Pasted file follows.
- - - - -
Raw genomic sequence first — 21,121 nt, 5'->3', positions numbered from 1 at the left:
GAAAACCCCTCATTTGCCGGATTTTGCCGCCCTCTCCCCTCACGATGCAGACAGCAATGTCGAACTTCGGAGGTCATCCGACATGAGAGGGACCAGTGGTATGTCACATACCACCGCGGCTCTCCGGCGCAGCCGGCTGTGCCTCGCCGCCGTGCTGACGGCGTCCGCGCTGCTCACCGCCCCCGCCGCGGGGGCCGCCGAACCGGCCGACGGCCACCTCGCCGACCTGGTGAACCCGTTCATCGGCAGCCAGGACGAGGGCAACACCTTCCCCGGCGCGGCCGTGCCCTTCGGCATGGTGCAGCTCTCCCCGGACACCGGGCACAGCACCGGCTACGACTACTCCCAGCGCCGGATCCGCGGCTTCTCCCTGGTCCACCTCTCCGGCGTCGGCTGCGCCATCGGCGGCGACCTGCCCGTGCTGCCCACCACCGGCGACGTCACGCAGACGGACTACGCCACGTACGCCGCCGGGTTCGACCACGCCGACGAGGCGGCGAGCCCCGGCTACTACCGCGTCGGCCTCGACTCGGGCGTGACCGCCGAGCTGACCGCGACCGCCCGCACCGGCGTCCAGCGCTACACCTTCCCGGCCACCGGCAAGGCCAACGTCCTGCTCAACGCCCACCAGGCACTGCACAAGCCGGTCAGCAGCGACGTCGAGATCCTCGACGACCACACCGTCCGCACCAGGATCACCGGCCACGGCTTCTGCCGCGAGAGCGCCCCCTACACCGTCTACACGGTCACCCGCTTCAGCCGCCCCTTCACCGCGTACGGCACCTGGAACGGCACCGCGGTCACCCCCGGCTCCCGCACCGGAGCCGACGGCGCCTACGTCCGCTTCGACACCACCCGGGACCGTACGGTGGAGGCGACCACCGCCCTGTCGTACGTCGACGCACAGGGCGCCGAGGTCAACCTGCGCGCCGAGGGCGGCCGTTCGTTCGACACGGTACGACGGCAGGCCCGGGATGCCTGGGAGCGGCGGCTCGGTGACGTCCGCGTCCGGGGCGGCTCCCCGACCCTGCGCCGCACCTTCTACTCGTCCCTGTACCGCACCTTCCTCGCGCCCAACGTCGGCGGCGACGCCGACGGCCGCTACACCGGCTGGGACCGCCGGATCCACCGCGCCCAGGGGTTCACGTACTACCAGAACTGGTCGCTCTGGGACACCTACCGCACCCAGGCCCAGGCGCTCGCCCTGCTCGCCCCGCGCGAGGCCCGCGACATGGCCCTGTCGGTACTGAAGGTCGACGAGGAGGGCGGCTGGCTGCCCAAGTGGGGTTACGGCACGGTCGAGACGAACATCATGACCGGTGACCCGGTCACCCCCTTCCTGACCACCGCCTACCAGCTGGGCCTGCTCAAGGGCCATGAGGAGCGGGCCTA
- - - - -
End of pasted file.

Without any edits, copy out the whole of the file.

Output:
Raw genomic sequence first — 21,121 nt, 5'->3', positions numbered from 1 at the left:
GAAAACCCCTCATTTGCCGGATTTTGCCGCCCTCTCCCCTCACGATGCAGACAGCAATGTCGAACTTCGGAGGTCATCCGACATGAGAGGGACCAGTGGTATGTCACATACCACCGCGGCTCTCCGGCGCAGCCGGCTGTGCCTCGCCGCCGTGCTGACGGCGTCCGCGCTGCTCACCGCCCCCGCCGCGGGGGCCGCCGAACCGGCCGACGGCCACCTCGCCGACCTGGTGAACCCGTTCATCGGCAGCCAGGACGAGGGCAACACCTTCCCCGGCGCGGCCGTGCCCTTCGGCATGGTGCAGCTCTCCCCGGACACCGGGCACAGCACCGGCTACGACTACTCCCAGCGCCGGATCCGCGGCTTCTCCCTGGTCCACCTCTCCGGCGTCGGCTGCGCCATCGGCGGCGACCTGCCCGTGCTGCCCACCACCGGCGACGTCACGCAGACGGACTACGCCACGTACGCCGCCGGGTTCGACCACGCCGACGAGGCGGCGAGCCCCGGCTACTACCGCGTCGGCCTCGACTCGGGCGTGACCGCCGAGCTGACCGCGACCGCCCGCACCGGCGTCCAGCGCTACACCTTCCCGGCCACCGGCAAGGCCAACGTCCTGCTCAACGCCCACCAGGCACTGCACAAGCCGGTCAGCAGCGACGTCGAGATCCTCGACGACCACACCGTCCGCACCAGGATCACCGGCCACGGCTTCTGCCGCGAGAGCGCCCCCTACACCGTCTACACGGTCACCCGCTTCAGCCGCCCCTTCACCGCGTACGGCACCTGGAACGGCACCGCGGTCACCCCCGGCTCCCGCACCGGAGCCGACGGCGCCTACGTCCGCTTCGACACCACCCGGGACCGTACGGTGGAGGCGACCACCGCCCTGTCGTACGTCGACGCACAGGGCGCCGAGGTCAACCTGCGCGCCGAGGGCGGCCGTTCGTTCGACACGGTACGACGGCAGGCCCGGGATGCCTGGGAGCGGCGGCTCGGTGACGTCCGCGTCCGGGGCGGCTCCCCGACCCTGCGCCGCACCTTCTACTCGTCCCTGTACCGCACCTTCCTCGCGCCCAACGTCGGCGGCGACGCCGACGGCCGCTACACCGGCTGGGACCGCCGGATCCACCGCGCCCAGGGGTTCACGTACTACCAGAACTGGTCGCTCTGGGACACCTACCGCACCCAGGCCCAGGCGCTCGCCCTGCTCGCCCCGCGCGAGGCCCGCGACATGGCCCTGTCGGTACTGAAGGTCGACGAGGAGGGCGGCTGGCTGCCCAAGTGGGGTTACGGCACGGTCGAGACGAACATCATGACCGGTGACCCGGTCACCCCCTTCCTGACCACCGCCTACCAGCTGGGCCTGCTCAAGGGCCATGAGGAGCGGGCCTA